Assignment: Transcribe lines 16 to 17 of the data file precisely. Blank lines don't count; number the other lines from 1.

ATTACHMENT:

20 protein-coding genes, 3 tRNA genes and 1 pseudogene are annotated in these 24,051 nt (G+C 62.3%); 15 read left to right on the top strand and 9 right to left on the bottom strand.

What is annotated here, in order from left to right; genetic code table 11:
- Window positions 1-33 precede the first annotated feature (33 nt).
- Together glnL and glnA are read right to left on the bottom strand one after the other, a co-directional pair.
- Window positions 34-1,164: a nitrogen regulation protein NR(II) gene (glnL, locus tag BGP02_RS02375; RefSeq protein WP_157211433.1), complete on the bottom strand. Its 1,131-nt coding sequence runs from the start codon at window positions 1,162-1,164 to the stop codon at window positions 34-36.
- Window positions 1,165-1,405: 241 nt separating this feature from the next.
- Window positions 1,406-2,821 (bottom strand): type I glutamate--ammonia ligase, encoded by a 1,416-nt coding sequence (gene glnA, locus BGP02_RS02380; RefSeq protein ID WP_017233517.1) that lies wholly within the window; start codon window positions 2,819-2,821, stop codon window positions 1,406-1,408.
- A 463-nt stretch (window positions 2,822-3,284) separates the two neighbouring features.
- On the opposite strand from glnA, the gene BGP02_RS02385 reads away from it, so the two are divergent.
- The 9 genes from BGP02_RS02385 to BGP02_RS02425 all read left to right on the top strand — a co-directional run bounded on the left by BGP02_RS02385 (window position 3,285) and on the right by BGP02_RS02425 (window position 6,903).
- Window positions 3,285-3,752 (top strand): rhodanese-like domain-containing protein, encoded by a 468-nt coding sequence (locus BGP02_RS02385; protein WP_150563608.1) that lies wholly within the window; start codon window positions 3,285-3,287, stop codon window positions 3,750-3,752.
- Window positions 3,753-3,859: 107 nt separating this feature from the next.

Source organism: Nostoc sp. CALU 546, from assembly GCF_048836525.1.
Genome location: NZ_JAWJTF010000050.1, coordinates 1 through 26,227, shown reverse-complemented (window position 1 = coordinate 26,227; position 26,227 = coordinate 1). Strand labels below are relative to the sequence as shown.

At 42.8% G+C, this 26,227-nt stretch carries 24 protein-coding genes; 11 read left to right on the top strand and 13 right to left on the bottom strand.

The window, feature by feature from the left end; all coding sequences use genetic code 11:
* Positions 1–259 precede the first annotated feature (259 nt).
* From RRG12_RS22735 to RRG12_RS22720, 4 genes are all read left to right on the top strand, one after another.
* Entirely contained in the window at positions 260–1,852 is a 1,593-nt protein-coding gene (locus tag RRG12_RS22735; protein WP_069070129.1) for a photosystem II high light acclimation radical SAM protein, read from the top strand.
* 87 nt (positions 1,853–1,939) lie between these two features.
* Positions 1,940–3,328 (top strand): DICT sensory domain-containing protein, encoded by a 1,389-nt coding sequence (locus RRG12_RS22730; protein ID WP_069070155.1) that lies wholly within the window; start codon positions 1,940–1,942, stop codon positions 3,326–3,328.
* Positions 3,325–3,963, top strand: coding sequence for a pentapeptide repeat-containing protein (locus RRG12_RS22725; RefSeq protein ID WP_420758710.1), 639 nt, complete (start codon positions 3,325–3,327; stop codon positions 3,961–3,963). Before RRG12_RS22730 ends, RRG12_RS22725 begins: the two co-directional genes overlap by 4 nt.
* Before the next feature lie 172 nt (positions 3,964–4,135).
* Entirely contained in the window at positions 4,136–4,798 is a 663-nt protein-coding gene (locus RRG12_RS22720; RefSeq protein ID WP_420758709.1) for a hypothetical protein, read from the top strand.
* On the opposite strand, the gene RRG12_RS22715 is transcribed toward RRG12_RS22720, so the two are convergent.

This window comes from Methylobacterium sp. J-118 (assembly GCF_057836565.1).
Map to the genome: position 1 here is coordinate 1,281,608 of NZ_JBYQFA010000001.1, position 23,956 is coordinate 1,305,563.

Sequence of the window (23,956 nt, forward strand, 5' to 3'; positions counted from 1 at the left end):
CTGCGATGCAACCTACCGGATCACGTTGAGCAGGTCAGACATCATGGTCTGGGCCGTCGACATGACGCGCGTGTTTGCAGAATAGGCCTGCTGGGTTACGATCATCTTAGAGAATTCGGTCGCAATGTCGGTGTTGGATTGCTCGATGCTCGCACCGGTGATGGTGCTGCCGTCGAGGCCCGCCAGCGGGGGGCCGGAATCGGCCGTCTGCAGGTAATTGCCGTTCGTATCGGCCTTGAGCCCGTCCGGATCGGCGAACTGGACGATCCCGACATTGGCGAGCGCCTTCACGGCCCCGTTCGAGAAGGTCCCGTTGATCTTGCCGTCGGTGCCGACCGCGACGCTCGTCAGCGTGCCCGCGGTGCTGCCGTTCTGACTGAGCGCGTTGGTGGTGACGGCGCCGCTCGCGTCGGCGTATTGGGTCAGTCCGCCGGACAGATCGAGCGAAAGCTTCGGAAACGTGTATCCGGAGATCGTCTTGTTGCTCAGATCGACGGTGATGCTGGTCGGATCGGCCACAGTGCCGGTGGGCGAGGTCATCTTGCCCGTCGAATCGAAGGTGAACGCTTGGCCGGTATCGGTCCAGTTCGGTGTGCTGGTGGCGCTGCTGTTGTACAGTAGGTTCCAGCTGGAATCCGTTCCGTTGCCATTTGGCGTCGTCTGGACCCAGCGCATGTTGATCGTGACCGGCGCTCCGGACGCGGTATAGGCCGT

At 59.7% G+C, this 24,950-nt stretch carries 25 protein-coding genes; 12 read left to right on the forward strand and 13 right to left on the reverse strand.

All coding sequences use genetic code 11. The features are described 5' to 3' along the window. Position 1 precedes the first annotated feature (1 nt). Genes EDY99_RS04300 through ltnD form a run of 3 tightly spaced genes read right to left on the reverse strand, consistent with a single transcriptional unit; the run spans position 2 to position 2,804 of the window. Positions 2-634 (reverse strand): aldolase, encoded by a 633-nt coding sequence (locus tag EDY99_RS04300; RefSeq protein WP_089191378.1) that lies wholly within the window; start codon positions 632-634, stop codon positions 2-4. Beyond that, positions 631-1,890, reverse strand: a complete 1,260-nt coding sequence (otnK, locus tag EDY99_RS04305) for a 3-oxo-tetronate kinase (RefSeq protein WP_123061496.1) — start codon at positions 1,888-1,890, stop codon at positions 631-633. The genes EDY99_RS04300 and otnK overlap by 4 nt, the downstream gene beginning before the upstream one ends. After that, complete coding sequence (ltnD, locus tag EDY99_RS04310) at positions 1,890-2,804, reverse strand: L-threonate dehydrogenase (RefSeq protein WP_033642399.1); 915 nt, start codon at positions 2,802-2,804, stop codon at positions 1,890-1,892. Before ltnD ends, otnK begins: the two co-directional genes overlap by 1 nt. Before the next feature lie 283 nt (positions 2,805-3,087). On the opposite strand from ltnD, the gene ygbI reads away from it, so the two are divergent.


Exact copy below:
The window, feature by feature from the left end; all coding sequences use genetic code 11:
* Positions 1–259 precede the first annotated feature (259 nt).